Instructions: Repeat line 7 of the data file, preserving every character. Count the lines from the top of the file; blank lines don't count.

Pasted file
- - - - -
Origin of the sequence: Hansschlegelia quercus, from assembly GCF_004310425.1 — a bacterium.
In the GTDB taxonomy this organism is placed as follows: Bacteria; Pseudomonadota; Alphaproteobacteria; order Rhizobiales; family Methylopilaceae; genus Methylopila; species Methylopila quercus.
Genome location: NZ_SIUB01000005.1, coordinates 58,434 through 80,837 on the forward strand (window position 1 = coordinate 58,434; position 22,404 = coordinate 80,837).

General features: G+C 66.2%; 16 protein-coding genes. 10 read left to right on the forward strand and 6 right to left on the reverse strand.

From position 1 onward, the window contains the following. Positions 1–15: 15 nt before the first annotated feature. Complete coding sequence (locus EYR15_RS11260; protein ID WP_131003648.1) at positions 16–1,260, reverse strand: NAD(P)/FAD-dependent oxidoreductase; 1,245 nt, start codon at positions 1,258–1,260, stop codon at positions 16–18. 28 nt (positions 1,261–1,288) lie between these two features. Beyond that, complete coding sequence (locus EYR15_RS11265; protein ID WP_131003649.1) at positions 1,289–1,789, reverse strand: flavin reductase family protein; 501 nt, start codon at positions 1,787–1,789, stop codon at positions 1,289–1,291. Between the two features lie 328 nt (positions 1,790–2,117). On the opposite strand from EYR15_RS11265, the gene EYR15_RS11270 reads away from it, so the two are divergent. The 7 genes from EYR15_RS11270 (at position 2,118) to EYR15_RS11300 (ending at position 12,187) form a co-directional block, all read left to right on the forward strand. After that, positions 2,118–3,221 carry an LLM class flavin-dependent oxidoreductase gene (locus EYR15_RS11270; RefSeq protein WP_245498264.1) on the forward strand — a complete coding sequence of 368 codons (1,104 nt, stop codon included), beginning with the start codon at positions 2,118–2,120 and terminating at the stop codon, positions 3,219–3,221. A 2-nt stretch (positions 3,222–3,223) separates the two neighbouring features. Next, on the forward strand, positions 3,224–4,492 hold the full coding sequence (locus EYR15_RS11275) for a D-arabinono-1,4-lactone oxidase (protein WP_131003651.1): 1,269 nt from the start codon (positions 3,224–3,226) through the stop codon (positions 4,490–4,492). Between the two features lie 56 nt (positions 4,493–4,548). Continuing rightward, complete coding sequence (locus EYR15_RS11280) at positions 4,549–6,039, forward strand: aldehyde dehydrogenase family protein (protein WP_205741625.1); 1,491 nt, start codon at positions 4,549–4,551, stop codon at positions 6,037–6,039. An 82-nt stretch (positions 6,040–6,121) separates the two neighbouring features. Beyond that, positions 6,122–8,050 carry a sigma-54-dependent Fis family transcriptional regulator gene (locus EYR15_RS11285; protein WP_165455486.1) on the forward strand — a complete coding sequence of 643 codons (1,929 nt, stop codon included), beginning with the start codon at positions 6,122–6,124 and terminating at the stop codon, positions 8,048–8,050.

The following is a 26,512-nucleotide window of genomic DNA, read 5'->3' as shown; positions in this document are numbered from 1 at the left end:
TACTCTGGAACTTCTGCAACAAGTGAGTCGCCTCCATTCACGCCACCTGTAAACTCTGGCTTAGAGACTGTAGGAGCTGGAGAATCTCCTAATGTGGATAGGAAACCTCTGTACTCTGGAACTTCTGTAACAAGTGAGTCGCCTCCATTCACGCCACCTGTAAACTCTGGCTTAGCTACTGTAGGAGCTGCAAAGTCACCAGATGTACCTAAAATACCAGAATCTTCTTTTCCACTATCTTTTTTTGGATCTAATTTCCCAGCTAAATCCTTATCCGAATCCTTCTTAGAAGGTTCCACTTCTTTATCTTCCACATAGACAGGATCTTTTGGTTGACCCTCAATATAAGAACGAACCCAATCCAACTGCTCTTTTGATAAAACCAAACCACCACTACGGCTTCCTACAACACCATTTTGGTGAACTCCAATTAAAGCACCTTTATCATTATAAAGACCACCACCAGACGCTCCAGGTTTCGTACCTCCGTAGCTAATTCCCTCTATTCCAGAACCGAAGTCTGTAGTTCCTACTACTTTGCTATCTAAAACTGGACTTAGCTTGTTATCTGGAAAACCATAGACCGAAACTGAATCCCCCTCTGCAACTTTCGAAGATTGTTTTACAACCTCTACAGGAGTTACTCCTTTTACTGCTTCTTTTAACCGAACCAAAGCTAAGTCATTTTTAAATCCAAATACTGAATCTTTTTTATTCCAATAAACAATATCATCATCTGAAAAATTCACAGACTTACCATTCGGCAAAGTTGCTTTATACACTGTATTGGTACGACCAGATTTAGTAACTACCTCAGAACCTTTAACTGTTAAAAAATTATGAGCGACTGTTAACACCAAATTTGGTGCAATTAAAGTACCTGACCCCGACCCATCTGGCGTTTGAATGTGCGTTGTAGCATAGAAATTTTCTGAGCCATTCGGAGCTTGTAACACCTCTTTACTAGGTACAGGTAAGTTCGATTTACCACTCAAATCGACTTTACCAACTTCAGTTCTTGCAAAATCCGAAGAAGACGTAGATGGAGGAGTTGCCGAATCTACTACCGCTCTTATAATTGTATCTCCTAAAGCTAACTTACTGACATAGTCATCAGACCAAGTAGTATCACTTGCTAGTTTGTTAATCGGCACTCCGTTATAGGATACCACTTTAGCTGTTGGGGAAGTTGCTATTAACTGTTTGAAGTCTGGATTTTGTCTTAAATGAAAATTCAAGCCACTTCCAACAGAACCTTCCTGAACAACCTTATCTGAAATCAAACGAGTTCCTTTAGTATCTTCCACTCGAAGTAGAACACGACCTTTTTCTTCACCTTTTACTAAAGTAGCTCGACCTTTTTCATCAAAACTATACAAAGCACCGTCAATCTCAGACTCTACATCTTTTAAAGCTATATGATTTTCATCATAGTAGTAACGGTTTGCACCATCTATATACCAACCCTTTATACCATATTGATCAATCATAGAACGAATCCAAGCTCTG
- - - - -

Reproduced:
TACTCTGGAACTTCTGCAACAAGTGAGTCGCCTCCATTCACGCCACCTGTAAACTCTGGCTTAGAGACTGTAGGAGCTGGAGAATCTCCTAATGTGGATAGGAAACCTCTGTACTCTGGAACTTCTGTAACAAGTGAGTCGCCTCCATTCACGCCACCTGTAAACTCTGGCTTAGCTACTGTAGGAGCTGCAAAGTCACCAGATGTACCTAAAATACCAGAATCTTCTTTTCCACTATCTTTTTTTGGATCTAATTTCCCAGCTAAATCCTTATCCGAATCCTTCTTAGAAGGTTCCACTTCTTTATCTTCCACATAGACAGGATCTTTTGGTTGACCCTCAATATAAGAACGAACCCAATCCAACTGCTCTTTTGATAAAACCAAACCACCACTACGGCTTCCTACAACACCATTTTGGTGAACTCCAATTAAAGCACCTTTATCATTATAAAGACCACCACCAGACGCTCCAGGTTTCGTACCTCCGTAGCTAATTCCCTCTATTCCAGAACCGAAGTCTGTAGTTCCTACTACTTTGCTATCTAAAACTGGACTTAGCTTGTTATCTGGAAAACCATAGACCGAAACTGAATCCCCCTCTGCAACTTTCGAAGATTGTTTTACAACCTCTACAGGAGTTACTCCTTTTACTGCTTCTTTTAACCGAACCAAAGCTAAGTCATTTTTAAATCCAAATACTGAATCTTTTTTATTCCAATAAACAATATCATCATCTGAAAAATTCACAGACTTACCATTCGGCAAAGTTGCTTTATACACTGTATTGGTACGACCAGATTTAGTAACTACCTCAGAACCTTTAACTGTTAAAAAATTATGAGCGACTGTTAACACCAAATTTGGTGCAATTAAAGTACCTGACCCCGACCCATCTGGCGTTTGAATGTGCGTTGTAGCATAGAAATTTTCTGAGCCATTCGGAGCTTGTAACACCTCTTTACTAGGTACAGGTAAGTTCGATTTACCACTCAAATCGACTTTACCAACTTCAGTTCTTGCAAAATCCGAAGAAGACGTAGATGGAGGAGTTGCCGAATCTACTACCGCTCTTATAATTGTATCTCCTAAAGCTAACTTACTGACATAGTCATCAGACCAAGTAGTATCACTTGCTAGTTTGTTAATCGGCACTCCGTTATAGGATACCACTTTAGCTGTTGGGGAAGTTGCTATTAACTGTTTGAAGTCTGGATTTTGTCTTAAATGAAAATTCAAGCCACTTCCAACAGAACCTTCCTGAACAACCTTATCTGAAATCAAACGAGTTCCTTTAGTATCTTCCACTCGAAGTAGAACACGACCTTTTTCTTCACCTTTTACTAAAGTAGCTCGACCTTTTTCATCAAAACTATACAAAGCACCGTCAATCTCAGACTCTACATCTTTTAAAGCTATATGATTTTCATCATAGTAGTAACGGTTTGCACCATCTATATACCAACCCTTTATACCATATTGATCAATCATAGAACGAATCCAAGCTCTG